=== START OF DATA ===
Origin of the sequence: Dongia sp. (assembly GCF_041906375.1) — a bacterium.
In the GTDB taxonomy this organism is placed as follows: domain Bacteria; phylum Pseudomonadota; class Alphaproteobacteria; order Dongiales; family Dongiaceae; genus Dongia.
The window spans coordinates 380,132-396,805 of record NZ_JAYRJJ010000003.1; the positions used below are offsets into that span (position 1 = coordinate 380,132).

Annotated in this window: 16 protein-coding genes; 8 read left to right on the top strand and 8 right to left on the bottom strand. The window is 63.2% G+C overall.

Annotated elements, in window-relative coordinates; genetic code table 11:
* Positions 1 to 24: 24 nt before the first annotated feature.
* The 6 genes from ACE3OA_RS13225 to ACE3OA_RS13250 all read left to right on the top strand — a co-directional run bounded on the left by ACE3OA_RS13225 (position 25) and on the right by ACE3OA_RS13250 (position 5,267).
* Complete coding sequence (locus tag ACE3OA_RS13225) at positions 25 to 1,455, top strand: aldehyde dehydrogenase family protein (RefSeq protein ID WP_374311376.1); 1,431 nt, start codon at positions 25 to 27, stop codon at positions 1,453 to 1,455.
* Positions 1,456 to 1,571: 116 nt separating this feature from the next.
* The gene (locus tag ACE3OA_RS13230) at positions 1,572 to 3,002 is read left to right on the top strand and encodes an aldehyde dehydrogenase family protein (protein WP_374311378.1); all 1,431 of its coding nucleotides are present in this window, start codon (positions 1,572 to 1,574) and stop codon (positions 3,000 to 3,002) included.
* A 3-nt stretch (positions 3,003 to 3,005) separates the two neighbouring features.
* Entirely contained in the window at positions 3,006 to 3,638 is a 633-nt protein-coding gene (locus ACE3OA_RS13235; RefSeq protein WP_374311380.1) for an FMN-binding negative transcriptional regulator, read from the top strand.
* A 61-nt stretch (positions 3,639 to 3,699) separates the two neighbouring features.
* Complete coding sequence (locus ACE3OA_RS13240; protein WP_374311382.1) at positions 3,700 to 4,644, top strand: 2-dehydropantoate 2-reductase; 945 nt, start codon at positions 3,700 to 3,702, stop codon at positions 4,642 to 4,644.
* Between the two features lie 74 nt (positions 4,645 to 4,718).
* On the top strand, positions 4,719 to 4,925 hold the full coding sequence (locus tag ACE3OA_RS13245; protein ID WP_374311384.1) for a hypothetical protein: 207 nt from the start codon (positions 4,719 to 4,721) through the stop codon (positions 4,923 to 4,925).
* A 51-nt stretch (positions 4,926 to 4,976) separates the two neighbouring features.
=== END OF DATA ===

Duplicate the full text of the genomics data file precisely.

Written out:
Origin of the sequence: Dongia sp. (assembly GCF_041906375.1) — a bacterium.
In the GTDB taxonomy this organism is placed as follows: domain Bacteria; phylum Pseudomonadota; class Alphaproteobacteria; order Dongiales; family Dongiaceae; genus Dongia.
The window spans coordinates 380,132-396,805 of record NZ_JAYRJJ010000003.1; the positions used below are offsets into that span (position 1 = coordinate 380,132).

Annotated in this window: 16 protein-coding genes; 8 read left to right on the top strand and 8 right to left on the bottom strand. The window is 63.2% G+C overall.

Annotated elements, in window-relative coordinates; genetic code table 11:
* Positions 1 to 24: 24 nt before the first annotated feature.
* The 6 genes from ACE3OA_RS13225 to ACE3OA_RS13250 all read left to right on the top strand — a co-directional run bounded on the left by ACE3OA_RS13225 (position 25) and on the right by ACE3OA_RS13250 (position 5,267).
* Complete coding sequence (locus tag ACE3OA_RS13225) at positions 25 to 1,455, top strand: aldehyde dehydrogenase family protein (RefSeq protein ID WP_374311376.1); 1,431 nt, start codon at positions 25 to 27, stop codon at positions 1,453 to 1,455.
* Positions 1,456 to 1,571: 116 nt separating this feature from the next.
* The gene (locus tag ACE3OA_RS13230) at positions 1,572 to 3,002 is read left to right on the top strand and encodes an aldehyde dehydrogenase family protein (protein WP_374311378.1); all 1,431 of its coding nucleotides are present in this window, start codon (positions 1,572 to 1,574) and stop codon (positions 3,000 to 3,002) included.
* A 3-nt stretch (positions 3,003 to 3,005) separates the two neighbouring features.
* Entirely contained in the window at positions 3,006 to 3,638 is a 633-nt protein-coding gene (locus ACE3OA_RS13235; RefSeq protein WP_374311380.1) for an FMN-binding negative transcriptional regulator, read from the top strand.
* A 61-nt stretch (positions 3,639 to 3,699) separates the two neighbouring features.
* Complete coding sequence (locus ACE3OA_RS13240; protein WP_374311382.1) at positions 3,700 to 4,644, top strand: 2-dehydropantoate 2-reductase; 945 nt, start codon at positions 3,700 to 3,702, stop codon at positions 4,642 to 4,644.
* Between the two features lie 74 nt (positions 4,645 to 4,718).
* On the top strand, positions 4,719 to 4,925 hold the full coding sequence (locus tag ACE3OA_RS13245; protein ID WP_374311384.1) for a hypothetical protein: 207 nt from the start codon (positions 4,719 to 4,721) through the stop codon (positions 4,923 to 4,925).
* A 51-nt stretch (positions 4,926 to 4,976) separates the two neighbouring features.